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We measure the relative effect of trust across countries with varying levels of shareholder rights by

interacting trust with LLSV. As shown in column (3), the interaction term between trust and LLSV is
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significantly negative. The last column confirms that this result also holds when we replace LLSV with
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the anti-self-dealing index. We conclude that trust matters more in countries with weaker shareholder

rights, which is consistent with earlier results on the differing effect of trust across countries with
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different levels of governance quality.


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4.3.2 Trust and financial development


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We next examine the effect of financial development on the relation between societal trust and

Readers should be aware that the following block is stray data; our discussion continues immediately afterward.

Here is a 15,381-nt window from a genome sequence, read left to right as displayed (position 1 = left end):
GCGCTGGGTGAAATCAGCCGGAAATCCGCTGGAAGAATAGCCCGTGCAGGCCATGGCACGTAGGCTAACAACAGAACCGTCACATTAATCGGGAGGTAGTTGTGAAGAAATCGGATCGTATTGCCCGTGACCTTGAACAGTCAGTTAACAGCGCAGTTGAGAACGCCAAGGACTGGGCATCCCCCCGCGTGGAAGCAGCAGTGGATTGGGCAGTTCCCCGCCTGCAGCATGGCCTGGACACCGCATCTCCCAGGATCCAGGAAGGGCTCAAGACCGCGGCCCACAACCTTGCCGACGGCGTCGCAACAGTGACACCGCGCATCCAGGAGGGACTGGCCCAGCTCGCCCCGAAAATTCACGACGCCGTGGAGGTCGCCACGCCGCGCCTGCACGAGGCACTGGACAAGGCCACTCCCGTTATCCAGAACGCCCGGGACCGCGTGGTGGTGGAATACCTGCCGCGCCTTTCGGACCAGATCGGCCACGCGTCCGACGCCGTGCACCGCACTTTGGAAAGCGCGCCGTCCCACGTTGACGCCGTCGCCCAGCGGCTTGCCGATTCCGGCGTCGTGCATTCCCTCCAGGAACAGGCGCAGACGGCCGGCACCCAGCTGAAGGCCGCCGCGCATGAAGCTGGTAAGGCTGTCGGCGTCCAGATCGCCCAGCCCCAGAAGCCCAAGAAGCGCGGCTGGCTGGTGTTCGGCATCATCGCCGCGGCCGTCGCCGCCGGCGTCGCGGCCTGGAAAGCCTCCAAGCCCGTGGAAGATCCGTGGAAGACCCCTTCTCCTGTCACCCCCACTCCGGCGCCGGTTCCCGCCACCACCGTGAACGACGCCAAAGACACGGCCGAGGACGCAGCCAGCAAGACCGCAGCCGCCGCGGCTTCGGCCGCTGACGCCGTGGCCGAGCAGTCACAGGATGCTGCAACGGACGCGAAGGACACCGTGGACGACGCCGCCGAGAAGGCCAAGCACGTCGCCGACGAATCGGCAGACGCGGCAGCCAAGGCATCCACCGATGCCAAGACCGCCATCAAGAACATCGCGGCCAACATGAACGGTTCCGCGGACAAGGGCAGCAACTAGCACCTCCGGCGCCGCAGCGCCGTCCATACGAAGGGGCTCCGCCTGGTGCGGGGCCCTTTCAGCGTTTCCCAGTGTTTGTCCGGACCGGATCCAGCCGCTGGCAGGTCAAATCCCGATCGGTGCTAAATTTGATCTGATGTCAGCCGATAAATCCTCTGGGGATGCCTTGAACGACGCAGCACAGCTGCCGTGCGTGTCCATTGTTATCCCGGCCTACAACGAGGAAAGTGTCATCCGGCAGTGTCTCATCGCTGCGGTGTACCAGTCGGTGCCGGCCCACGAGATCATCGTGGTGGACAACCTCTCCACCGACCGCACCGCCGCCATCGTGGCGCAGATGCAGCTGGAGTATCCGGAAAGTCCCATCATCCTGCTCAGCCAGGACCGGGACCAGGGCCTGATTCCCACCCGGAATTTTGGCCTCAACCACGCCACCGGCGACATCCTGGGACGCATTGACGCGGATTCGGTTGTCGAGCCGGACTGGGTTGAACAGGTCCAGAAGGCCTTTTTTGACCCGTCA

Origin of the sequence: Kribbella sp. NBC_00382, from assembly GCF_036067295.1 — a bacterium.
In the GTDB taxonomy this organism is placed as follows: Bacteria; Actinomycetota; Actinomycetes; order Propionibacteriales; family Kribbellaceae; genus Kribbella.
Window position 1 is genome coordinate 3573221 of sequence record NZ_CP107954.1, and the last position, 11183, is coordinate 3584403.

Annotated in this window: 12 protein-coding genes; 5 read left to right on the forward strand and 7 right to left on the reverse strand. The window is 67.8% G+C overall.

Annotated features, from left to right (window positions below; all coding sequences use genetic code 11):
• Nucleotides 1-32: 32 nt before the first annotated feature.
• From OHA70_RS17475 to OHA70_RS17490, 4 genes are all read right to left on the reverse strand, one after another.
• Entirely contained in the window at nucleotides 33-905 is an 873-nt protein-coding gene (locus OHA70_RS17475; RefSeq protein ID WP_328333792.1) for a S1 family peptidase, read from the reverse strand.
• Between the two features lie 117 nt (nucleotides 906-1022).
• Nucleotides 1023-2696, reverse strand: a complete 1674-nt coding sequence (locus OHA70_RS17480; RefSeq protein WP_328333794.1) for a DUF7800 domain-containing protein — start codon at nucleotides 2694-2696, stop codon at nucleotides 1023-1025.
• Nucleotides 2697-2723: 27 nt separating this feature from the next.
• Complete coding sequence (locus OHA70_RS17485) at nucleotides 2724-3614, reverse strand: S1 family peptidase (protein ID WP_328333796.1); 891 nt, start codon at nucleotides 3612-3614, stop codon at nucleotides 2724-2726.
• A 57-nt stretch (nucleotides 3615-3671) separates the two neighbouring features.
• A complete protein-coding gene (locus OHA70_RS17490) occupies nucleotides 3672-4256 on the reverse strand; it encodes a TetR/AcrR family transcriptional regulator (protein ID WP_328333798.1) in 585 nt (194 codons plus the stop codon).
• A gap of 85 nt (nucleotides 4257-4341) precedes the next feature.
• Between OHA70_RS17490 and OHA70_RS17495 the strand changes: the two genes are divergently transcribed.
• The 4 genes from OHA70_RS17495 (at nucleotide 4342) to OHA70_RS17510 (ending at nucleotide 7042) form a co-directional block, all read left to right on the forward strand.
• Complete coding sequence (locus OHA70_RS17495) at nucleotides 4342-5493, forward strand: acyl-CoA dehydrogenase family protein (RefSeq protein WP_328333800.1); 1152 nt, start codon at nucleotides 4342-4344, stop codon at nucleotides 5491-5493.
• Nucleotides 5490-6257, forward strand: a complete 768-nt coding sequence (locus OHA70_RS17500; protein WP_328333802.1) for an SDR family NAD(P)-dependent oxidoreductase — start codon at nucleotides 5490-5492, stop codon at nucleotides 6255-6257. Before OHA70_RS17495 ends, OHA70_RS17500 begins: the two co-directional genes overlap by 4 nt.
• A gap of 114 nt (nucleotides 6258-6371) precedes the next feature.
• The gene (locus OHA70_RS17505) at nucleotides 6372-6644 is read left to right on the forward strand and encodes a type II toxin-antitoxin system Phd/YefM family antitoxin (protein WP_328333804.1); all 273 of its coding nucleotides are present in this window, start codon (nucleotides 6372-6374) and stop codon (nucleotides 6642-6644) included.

cash holdings. Higher monitoring intensity by the firms creditors may affect the relation between trust

and cash holdings, and this fact may weaken the effect of trust on cash holdings. We expect monitoring

intensity by debt markets to strengthen with the level of credit market development.

We test whether societal trust is less important when financial development is high by interacting

Trust with the measure of credit market development used in Rajan and Zingales (1998). Our proxy for

the credit development of country j in year t is Banking, defined as the ratio of a countrys domestic credit

provided by the banking sector over its GDP, where the quantity of bank credit and country GDP are

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obtained from the World Bank. Panel C of Table 6 shows that a more developed banking sector reduces

the effect of trust on corporate cash holdings. As shown, the coefficient on the interaction term between